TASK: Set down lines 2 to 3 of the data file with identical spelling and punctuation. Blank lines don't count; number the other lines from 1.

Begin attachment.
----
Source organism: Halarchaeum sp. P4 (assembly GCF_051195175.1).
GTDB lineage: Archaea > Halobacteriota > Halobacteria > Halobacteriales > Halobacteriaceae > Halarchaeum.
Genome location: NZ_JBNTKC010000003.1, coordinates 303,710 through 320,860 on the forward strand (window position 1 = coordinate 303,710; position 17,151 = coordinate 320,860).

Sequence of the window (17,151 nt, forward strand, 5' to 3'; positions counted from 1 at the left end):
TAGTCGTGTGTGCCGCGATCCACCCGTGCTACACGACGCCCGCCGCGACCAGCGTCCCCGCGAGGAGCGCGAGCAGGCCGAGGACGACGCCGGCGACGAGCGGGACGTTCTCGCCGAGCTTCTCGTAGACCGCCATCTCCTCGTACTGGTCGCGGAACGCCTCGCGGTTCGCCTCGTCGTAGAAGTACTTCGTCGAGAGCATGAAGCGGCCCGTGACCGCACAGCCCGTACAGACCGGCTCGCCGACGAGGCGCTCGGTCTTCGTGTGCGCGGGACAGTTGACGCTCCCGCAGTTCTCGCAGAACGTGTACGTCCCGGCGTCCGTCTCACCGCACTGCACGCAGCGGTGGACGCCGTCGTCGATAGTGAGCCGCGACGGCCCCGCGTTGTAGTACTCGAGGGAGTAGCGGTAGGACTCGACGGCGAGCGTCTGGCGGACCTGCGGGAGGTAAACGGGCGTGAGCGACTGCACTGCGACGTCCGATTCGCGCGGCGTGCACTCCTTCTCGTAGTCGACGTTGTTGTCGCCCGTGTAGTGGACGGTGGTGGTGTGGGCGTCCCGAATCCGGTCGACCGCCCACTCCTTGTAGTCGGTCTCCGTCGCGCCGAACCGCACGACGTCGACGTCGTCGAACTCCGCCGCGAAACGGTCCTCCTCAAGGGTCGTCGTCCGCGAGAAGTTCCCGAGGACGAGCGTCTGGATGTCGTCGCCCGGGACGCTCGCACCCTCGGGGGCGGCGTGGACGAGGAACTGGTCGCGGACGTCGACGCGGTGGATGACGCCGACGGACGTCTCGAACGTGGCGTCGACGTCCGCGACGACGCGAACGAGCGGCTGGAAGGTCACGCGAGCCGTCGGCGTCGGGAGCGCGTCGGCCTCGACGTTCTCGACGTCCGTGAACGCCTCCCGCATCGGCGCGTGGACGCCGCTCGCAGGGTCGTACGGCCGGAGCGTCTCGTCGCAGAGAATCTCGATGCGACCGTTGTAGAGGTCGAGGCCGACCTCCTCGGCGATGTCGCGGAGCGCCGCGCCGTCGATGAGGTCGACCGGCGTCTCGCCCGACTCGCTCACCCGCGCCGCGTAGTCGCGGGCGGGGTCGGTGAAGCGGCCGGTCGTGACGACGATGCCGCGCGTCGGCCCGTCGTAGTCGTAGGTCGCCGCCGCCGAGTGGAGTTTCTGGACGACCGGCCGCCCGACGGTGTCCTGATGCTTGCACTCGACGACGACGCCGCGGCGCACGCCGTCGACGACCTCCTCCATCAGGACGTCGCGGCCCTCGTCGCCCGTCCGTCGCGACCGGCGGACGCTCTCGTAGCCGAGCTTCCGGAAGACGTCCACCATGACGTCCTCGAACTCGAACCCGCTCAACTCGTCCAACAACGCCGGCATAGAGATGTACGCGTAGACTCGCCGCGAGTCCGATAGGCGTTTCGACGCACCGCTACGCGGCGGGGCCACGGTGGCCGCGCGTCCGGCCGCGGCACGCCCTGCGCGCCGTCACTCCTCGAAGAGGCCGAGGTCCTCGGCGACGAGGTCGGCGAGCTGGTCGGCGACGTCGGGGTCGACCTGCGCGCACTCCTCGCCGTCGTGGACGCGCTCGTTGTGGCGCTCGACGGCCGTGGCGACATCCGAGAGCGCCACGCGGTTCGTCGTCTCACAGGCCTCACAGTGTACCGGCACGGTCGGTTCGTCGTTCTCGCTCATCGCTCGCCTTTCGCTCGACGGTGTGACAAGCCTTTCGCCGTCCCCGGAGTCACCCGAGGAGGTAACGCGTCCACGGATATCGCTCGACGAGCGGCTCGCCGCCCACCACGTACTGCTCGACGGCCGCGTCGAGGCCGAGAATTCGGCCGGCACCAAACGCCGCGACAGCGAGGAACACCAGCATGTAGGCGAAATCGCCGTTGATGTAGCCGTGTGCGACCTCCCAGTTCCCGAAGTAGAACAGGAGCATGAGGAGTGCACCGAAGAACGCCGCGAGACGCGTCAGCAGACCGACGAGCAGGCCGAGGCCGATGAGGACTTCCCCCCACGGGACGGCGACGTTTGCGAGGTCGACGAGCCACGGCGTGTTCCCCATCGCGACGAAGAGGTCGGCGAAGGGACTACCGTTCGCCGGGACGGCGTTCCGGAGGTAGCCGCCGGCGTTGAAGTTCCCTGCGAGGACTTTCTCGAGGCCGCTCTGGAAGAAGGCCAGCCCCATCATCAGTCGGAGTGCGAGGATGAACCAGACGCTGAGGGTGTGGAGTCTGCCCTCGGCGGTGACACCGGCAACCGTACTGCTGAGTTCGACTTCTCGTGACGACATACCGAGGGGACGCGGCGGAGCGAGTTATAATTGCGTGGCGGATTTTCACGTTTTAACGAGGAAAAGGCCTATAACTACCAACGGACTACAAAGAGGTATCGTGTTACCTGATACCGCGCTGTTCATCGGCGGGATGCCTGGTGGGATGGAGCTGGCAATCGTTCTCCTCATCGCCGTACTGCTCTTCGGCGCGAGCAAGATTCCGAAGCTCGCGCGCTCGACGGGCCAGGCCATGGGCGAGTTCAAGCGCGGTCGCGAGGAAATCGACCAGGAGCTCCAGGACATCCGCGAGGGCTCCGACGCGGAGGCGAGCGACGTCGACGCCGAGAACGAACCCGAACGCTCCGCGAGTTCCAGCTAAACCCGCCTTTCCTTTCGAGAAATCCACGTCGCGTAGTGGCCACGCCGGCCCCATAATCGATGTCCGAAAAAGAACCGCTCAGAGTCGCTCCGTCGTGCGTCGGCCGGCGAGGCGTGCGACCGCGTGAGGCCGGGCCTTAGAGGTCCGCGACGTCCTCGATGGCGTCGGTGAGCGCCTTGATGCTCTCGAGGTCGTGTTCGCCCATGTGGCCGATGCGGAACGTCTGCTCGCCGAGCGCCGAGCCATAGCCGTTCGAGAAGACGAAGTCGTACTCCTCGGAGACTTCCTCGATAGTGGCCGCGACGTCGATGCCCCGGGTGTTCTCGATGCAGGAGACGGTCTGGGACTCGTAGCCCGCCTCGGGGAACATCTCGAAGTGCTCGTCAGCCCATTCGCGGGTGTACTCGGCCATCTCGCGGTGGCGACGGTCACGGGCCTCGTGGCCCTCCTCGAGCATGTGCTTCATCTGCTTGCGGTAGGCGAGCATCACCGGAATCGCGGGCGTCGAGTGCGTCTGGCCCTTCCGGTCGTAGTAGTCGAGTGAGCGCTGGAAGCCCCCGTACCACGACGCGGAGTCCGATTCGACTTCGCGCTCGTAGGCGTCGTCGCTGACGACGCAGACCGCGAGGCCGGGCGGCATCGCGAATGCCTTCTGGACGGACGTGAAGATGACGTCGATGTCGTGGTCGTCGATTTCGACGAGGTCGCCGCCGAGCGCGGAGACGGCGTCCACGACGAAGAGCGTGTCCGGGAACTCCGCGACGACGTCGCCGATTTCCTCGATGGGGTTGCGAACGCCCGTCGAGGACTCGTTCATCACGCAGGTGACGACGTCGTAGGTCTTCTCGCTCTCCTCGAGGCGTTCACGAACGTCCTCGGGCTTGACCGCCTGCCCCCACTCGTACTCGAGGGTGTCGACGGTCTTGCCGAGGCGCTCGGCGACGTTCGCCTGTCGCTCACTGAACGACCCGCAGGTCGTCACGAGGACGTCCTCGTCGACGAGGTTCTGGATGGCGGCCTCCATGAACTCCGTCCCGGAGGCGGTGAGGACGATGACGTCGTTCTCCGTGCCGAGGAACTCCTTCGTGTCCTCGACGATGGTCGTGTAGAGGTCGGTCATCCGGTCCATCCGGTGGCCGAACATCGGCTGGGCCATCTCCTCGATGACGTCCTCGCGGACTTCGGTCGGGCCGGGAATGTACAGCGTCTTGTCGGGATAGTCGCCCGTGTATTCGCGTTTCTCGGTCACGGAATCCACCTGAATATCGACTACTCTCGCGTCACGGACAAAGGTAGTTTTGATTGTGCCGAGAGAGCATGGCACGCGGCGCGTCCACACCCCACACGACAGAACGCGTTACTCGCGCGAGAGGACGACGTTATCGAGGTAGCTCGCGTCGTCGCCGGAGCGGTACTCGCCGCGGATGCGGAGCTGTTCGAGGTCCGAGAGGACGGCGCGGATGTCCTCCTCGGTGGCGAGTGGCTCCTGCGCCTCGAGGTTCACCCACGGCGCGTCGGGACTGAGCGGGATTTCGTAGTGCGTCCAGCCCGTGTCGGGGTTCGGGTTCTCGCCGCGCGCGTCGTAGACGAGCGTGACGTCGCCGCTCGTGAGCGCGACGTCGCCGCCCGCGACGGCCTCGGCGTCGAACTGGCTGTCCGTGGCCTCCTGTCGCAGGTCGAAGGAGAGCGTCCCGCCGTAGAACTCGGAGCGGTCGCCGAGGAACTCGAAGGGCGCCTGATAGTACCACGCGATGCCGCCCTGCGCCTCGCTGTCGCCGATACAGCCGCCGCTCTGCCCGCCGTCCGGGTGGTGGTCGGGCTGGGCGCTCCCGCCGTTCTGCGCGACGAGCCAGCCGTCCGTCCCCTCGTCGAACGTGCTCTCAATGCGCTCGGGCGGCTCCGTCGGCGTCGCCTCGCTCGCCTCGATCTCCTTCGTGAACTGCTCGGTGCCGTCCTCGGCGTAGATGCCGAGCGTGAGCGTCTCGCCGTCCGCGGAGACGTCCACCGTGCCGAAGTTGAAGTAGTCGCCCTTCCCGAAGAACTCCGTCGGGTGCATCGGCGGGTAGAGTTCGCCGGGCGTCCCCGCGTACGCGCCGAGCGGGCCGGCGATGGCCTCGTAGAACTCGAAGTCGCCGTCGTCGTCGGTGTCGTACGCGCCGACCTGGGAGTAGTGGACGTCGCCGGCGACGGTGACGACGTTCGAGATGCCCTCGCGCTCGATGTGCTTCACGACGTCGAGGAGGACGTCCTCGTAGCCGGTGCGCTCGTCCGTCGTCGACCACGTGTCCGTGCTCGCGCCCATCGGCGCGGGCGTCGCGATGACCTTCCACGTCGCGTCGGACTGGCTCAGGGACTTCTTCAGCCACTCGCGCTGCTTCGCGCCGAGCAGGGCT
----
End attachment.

GTDB lineage: Archaea > Halobacteriota > Halobacteria > Halobacteriales > Halobacteriaceae > Halarchaeum.
Genome location: NZ_JBNTKC010000003.1, coordinates 303,710 through 320,860 on the forward strand (window position 1 = coordinate 303,710; position 17,151 = coordinate 320,860).